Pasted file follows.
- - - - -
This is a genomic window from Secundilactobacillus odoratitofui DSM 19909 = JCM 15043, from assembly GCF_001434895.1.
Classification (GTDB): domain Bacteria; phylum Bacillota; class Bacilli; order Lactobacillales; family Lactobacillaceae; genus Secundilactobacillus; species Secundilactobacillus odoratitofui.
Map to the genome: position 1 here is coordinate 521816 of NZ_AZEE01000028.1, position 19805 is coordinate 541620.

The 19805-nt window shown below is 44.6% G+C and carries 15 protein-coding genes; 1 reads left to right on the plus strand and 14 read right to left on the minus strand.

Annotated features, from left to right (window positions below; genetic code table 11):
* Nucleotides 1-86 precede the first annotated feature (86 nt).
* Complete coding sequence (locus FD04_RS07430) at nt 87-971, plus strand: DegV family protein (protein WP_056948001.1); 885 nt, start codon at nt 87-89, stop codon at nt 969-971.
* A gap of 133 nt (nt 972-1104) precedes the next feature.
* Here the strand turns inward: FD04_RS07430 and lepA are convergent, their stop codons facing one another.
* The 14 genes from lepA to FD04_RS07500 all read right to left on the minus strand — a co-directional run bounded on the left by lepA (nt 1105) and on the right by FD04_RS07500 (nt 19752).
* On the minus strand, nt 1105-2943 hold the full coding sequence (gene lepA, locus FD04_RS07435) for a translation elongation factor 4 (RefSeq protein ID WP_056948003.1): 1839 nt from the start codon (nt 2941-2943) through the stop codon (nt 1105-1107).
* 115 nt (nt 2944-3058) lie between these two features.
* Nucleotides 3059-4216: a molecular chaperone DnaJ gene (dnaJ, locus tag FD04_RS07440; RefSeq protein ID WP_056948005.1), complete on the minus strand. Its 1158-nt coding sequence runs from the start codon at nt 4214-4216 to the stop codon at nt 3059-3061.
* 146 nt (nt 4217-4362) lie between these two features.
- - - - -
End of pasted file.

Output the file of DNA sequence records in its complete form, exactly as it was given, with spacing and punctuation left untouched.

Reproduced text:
This is a genomic window from Secundilactobacillus odoratitofui DSM 19909 = JCM 15043, from assembly GCF_001434895.1.
Classification (GTDB): domain Bacteria; phylum Bacillota; class Bacilli; order Lactobacillales; family Lactobacillaceae; genus Secundilactobacillus; species Secundilactobacillus odoratitofui.
Map to the genome: position 1 here is coordinate 521816 of NZ_AZEE01000028.1, position 19805 is coordinate 541620.

The 19805-nt window shown below is 44.6% G+C and carries 15 protein-coding genes; 1 reads left to right on the plus strand and 14 read right to left on the minus strand.

Annotated features, from left to right (window positions below; genetic code table 11):
* Nucleotides 1-86 precede the first annotated feature (86 nt).
* Complete coding sequence (locus FD04_RS07430) at nt 87-971, plus strand: DegV family protein (protein WP_056948001.1); 885 nt, start codon at nt 87-89, stop codon at nt 969-971.
* A gap of 133 nt (nt 972-1104) precedes the next feature.
* Here the strand turns inward: FD04_RS07430 and lepA are convergent, their stop codons facing one another.
* The 14 genes from lepA to FD04_RS07500 all read right to left on the minus strand — a co-directional run bounded on the left by lepA (nt 1105) and on the right by FD04_RS07500 (nt 19752).
* On the minus strand, nt 1105-2943 hold the full coding sequence (gene lepA, locus FD04_RS07435) for a translation elongation factor 4 (RefSeq protein ID WP_056948003.1): 1839 nt from the start codon (nt 2941-2943) through the stop codon (nt 1105-1107).
* 115 nt (nt 2944-3058) lie between these two features.
* Nucleotides 3059-4216: a molecular chaperone DnaJ gene (dnaJ, locus tag FD04_RS07440; RefSeq protein ID WP_056948005.1), complete on the minus strand. Its 1158-nt coding sequence runs from the start codon at nt 4214-4216 to the stop codon at nt 3059-3061.
* 146 nt (nt 4217-4362) lie between these two features.